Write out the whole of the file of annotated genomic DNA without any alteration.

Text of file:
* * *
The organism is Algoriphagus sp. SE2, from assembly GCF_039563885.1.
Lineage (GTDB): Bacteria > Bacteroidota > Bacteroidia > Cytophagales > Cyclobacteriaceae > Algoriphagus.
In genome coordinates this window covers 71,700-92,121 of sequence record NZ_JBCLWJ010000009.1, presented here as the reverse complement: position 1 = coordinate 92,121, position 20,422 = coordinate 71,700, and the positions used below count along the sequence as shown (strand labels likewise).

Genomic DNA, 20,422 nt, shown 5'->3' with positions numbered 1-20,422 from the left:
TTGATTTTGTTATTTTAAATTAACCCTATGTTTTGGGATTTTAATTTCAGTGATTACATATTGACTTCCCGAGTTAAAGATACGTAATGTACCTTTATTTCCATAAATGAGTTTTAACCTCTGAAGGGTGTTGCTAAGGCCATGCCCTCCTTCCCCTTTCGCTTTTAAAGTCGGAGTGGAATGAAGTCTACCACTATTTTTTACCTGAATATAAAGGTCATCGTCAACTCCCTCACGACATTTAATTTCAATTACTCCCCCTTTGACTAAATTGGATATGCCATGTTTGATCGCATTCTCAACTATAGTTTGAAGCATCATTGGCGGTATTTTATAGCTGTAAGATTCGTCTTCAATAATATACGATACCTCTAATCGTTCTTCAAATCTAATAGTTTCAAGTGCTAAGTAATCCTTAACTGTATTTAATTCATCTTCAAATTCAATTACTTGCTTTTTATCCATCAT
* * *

The organism is Algoriphagus sp. SE2, from assembly GCF_039563885.1.
Lineage (GTDB): Bacteria > Bacteroidota > Bacteroidia > Cytophagales > Cyclobacteriaceae > Algoriphagus.
In genome coordinates this window covers 71,700-92,121 of sequence record NZ_JBCLWJ010000009.1, presented here as the reverse complement: position 1 = coordinate 92,121, position 20,422 = coordinate 71,700, and the positions used below count along the sequence as shown (strand labels likewise).

Genomic DNA, 20,422 nt, shown 5'->3' with positions numbered 1-20,422 from the left:
TTGATTTTGTTATTTTAAATTAACCCTATGTTTTGGGATTTTAATTTCAGTGATTACATATTGACTTCCCGAGTTAAAGATACGTAATGTACCTTTATTTCCATAAATGAGTTTTAACCTCTGAAGGGTGTTGCTAAGGCCATGCCCTCCTTCCCCTTTCGCTTTTAAAGTCGGAGTGGAATGAAGTCTACCACTATTTTTTACCTGAATATAAAGGTCATCGTCAACTCCCTCACGACATTTAATTTCAATTACTCCCCCTTTGACTAAATTGGATATGCCATGTTTGATCGCATTCTCAACTATAGTTTGAAGCATCATTGGCGGTATTTTATAGCTGTAAGATTCGTCTTCAATAATATACGATACCTCTAATCGTTCTTCAAATCTAATAGTTTCAAGTGCTAAGTAATCCTTAACTGTATTTAATTCATCTTCAAATTCAATTACTTGCTTTTTATCCATCAT